To imagine such a scene you have to imagine what you would say that would get this response and what your motivation is for saying such things. This really helped me.

Good luck to all.

- Mary Mowder
mediamonk
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Mary,

You make a good point about "if it's in your character." If you step too far outside your character things just feel off. I'm learning Sam the Bellhop currently and have had to adapt the storytelling style to my character. I am NOT Bill Malone. I can't be.

StephenP...Funny thing, my last name starts with P. I thought I was having a weird out of body experience for a moment.
"There are two ways of living life. One is as though nothing is a miracle. The other is as though everything is." -Albert Einstein
Cyberqat
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The other thing I've always found helpful is to keep it magic *to you*.

that's one of many reasons to practice til you are instinctual with it. If you don't feel the magic, neither will your audience.
It is always darkest just before you are eaten by a grue.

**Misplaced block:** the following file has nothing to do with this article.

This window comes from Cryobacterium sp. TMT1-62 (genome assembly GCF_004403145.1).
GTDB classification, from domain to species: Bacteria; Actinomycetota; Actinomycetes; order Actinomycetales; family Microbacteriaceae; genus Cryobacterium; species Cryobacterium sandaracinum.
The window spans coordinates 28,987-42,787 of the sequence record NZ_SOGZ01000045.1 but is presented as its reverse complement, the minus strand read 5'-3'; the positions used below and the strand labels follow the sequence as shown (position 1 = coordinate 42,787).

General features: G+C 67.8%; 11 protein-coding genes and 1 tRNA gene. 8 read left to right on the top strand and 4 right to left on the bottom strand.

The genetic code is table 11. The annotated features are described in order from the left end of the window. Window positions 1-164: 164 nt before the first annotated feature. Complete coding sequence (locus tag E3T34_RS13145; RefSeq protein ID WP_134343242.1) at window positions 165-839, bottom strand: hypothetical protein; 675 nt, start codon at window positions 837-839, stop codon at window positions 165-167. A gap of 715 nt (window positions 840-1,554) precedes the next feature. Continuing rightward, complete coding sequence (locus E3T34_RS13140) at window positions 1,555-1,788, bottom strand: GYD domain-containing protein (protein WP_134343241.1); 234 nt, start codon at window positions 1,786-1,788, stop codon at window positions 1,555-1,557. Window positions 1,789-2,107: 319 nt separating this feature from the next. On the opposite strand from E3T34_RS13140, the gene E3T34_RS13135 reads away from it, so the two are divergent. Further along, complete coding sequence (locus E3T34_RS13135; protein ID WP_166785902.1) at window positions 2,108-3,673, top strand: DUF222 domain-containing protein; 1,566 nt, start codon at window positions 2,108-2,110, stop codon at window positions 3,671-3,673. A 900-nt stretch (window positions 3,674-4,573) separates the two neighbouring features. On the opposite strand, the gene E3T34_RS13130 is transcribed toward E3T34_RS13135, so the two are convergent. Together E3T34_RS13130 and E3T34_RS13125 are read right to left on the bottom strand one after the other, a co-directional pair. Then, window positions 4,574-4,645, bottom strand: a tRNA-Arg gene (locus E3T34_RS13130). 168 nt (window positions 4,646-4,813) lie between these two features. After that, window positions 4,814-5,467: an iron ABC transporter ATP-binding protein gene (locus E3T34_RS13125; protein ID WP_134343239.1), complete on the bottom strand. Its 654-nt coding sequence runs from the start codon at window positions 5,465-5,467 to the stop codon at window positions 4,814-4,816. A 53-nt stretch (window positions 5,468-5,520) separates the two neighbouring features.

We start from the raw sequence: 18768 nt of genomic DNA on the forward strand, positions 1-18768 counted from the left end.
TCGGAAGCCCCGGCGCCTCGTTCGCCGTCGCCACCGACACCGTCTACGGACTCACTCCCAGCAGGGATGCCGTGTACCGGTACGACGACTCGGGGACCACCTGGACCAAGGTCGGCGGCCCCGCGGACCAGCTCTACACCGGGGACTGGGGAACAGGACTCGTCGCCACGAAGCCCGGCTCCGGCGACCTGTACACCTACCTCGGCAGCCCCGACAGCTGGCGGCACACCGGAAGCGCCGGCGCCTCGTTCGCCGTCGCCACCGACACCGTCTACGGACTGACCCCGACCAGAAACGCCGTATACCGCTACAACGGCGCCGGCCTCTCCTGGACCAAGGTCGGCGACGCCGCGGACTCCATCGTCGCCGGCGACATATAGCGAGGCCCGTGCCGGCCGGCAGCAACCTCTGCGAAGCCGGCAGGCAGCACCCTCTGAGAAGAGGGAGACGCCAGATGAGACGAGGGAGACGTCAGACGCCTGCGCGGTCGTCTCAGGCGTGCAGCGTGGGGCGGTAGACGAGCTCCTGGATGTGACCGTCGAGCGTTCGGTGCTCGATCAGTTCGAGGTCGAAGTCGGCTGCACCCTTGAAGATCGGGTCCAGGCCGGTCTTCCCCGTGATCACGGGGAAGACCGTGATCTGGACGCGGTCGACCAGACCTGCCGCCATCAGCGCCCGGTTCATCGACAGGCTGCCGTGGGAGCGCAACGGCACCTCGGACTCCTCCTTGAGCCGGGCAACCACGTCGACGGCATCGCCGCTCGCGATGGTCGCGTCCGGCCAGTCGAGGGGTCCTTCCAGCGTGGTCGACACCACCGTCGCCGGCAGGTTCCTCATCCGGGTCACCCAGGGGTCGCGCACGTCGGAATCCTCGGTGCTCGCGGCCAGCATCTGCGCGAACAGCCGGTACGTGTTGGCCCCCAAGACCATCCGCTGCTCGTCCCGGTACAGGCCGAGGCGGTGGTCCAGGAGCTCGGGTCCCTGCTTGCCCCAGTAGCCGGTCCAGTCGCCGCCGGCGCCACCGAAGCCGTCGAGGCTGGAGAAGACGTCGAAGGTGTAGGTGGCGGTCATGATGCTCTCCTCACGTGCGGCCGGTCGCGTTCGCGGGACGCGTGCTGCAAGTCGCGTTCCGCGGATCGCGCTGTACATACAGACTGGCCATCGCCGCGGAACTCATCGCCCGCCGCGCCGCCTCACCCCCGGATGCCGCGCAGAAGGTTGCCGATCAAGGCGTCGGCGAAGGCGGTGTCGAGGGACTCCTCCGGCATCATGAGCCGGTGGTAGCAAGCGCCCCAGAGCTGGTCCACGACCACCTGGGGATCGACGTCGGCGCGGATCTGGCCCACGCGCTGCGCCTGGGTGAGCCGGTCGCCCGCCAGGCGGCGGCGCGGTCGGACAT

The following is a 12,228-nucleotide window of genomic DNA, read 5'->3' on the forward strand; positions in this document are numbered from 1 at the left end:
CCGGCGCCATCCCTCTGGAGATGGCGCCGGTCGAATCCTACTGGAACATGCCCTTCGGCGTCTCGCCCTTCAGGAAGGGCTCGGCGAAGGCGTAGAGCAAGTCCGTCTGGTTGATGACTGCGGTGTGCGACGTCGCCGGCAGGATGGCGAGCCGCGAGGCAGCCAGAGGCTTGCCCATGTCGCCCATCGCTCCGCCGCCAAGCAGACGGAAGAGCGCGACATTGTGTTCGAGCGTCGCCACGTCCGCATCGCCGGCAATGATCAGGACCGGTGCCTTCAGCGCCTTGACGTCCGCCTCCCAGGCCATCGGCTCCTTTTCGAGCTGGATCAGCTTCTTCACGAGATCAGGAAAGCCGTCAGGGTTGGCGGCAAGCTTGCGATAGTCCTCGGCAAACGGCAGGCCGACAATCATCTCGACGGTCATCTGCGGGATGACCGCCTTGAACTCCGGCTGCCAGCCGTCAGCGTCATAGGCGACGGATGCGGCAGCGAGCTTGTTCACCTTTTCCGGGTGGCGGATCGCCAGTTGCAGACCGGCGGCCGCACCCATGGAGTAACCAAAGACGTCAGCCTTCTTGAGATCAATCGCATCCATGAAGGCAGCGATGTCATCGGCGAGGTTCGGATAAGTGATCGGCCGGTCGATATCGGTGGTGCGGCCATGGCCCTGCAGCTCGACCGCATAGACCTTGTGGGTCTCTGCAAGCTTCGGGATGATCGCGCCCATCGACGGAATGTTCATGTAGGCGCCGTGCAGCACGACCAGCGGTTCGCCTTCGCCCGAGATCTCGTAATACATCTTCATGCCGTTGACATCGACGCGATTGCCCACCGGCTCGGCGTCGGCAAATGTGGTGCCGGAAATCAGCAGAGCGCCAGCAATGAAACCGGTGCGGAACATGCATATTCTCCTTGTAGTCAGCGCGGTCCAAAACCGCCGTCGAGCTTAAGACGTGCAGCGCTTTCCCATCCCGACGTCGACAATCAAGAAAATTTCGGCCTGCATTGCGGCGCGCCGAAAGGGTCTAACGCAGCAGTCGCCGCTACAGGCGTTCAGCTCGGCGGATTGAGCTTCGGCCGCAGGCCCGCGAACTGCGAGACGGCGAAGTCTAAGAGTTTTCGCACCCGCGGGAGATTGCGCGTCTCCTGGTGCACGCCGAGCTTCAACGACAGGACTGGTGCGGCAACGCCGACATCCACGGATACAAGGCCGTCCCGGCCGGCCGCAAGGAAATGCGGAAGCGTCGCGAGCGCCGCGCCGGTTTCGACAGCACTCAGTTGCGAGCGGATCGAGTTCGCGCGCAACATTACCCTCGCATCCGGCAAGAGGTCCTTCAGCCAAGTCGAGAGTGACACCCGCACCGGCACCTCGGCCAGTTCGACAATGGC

Gulyás Imre Miklós
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Actually it's amazing how much the delivery in itself can change a trick.

In particular, I know at least 3 or 4 different deliveries of the Chicago Opener, all of them totally changing the context and the whole experience.
I took the Pledge
Earful
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A Magical Place, CA.
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So....some options for delivery might be..
1. create a alter-ego or character
2. be funny
3. be natural or "yourself"

anyone else have more to add the the Top Hat??!!
---------

"live and let Amaze"
DWRackley
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Carl Davis (my "mentor" of 30 years ago) had a routine he called "The World's Laziest Magician". I don't know if it was borrowed or original to him, but it was a hilarious version of a very simple cut and restored rope. He had audience helpers holding the ends of the rope and walking back and forth to bring the knot within his reach. It played for over 10 minutes, had people doubled over laughing, and it was at its core a single cut and restore.

Topic Title says it all "Delivery IS key"
...what if I could read your mind?

Chattanooga's Premier Mentalist